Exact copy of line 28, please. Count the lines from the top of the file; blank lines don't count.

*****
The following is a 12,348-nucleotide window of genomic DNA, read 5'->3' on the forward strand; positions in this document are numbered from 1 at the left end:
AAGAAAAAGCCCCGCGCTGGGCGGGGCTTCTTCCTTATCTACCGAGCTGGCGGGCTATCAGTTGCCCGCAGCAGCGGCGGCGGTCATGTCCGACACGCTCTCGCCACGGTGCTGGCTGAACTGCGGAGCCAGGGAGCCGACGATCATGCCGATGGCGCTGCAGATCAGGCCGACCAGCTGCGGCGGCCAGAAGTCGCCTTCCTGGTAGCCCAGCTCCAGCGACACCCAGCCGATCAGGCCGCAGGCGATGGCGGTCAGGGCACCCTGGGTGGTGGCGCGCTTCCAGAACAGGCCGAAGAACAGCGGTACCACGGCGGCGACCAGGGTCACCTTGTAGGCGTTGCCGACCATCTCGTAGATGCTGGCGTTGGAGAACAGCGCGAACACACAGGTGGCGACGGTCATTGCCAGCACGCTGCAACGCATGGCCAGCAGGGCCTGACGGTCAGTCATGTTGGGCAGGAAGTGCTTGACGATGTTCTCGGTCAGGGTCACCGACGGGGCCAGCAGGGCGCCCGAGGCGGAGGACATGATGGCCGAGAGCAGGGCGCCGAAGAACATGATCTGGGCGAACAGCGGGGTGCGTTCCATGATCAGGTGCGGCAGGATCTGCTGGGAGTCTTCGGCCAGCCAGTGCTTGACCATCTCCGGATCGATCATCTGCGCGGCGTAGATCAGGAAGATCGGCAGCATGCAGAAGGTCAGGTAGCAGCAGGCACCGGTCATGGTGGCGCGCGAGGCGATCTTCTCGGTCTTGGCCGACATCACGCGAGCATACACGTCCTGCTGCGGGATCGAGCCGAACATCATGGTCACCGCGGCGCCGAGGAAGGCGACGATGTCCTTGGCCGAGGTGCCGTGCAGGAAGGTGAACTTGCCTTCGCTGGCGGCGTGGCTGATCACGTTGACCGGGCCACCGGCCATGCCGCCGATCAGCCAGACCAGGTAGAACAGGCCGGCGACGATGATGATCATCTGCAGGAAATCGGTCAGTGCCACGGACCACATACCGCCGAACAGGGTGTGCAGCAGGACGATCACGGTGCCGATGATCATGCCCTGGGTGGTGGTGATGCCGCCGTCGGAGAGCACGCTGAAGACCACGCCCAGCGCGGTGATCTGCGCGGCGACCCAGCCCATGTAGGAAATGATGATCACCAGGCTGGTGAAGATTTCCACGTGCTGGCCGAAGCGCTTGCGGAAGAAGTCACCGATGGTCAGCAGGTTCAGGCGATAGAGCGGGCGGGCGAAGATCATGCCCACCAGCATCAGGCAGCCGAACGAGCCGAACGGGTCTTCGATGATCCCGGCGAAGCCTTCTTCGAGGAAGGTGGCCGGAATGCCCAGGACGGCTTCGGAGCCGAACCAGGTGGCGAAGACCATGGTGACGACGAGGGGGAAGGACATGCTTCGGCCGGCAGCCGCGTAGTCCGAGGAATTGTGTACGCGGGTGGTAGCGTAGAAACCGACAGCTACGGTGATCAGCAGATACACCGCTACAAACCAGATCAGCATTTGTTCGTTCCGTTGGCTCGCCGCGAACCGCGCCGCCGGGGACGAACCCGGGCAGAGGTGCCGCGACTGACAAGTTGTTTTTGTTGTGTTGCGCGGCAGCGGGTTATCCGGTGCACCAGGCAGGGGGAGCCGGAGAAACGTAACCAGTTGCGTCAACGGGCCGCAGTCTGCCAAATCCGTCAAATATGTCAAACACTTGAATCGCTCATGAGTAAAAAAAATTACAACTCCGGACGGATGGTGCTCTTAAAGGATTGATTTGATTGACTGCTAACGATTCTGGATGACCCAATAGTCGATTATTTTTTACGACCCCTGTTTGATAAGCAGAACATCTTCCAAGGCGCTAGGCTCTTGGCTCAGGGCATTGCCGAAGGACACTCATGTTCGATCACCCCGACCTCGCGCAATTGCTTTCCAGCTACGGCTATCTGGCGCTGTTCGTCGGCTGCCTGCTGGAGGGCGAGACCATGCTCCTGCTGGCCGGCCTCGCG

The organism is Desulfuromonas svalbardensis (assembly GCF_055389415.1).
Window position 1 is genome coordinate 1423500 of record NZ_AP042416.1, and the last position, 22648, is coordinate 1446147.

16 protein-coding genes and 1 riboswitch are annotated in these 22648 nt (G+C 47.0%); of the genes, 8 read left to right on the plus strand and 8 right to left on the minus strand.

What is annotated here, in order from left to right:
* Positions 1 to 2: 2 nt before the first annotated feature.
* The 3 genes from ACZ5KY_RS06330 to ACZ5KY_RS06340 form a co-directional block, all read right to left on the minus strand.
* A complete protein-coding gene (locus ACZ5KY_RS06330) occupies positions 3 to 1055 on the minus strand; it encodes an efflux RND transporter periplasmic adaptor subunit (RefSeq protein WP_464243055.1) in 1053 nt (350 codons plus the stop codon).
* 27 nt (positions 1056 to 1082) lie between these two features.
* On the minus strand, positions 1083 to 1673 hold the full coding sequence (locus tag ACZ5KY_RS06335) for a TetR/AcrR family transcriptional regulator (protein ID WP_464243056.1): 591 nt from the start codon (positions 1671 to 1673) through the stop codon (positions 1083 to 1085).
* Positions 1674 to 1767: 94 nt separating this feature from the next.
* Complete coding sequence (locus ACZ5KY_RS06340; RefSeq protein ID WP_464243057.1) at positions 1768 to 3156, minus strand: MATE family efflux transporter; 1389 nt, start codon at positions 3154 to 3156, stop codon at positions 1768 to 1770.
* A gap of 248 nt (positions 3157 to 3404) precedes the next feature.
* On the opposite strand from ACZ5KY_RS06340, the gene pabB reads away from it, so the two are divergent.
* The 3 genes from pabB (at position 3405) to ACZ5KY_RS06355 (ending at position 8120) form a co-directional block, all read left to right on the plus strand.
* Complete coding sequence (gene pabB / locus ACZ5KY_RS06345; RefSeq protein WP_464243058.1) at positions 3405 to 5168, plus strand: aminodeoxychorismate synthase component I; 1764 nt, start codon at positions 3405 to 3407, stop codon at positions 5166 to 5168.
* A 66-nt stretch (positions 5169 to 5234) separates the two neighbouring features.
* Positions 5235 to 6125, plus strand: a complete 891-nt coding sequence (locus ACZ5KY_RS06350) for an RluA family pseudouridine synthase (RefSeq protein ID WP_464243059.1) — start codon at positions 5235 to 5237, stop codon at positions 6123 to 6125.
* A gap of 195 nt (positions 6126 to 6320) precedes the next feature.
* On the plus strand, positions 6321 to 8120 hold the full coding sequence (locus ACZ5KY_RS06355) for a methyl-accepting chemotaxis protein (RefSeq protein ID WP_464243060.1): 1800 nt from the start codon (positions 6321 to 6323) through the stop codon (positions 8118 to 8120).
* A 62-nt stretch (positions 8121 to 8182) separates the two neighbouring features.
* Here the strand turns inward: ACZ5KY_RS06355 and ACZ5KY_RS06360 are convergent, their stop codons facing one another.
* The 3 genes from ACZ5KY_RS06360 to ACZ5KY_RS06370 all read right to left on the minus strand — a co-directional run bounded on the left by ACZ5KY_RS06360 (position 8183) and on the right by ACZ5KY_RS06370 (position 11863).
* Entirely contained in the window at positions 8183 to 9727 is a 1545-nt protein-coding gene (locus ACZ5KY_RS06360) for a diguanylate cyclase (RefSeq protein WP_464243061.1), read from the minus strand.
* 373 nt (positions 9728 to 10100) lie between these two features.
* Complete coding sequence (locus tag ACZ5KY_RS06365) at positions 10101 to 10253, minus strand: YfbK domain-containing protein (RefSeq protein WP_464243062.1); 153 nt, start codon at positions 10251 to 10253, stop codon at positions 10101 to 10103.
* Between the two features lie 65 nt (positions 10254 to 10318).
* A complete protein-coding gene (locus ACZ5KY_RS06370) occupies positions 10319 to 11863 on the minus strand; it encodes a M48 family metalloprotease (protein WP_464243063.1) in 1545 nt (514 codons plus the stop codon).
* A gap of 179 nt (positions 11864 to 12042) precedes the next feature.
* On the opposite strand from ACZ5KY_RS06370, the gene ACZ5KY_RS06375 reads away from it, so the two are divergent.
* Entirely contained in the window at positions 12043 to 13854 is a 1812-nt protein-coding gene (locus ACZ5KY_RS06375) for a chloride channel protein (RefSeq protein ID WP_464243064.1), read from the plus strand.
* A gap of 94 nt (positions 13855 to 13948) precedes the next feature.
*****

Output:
* Between the two features lie 65 nt (positions 10254 to 10318).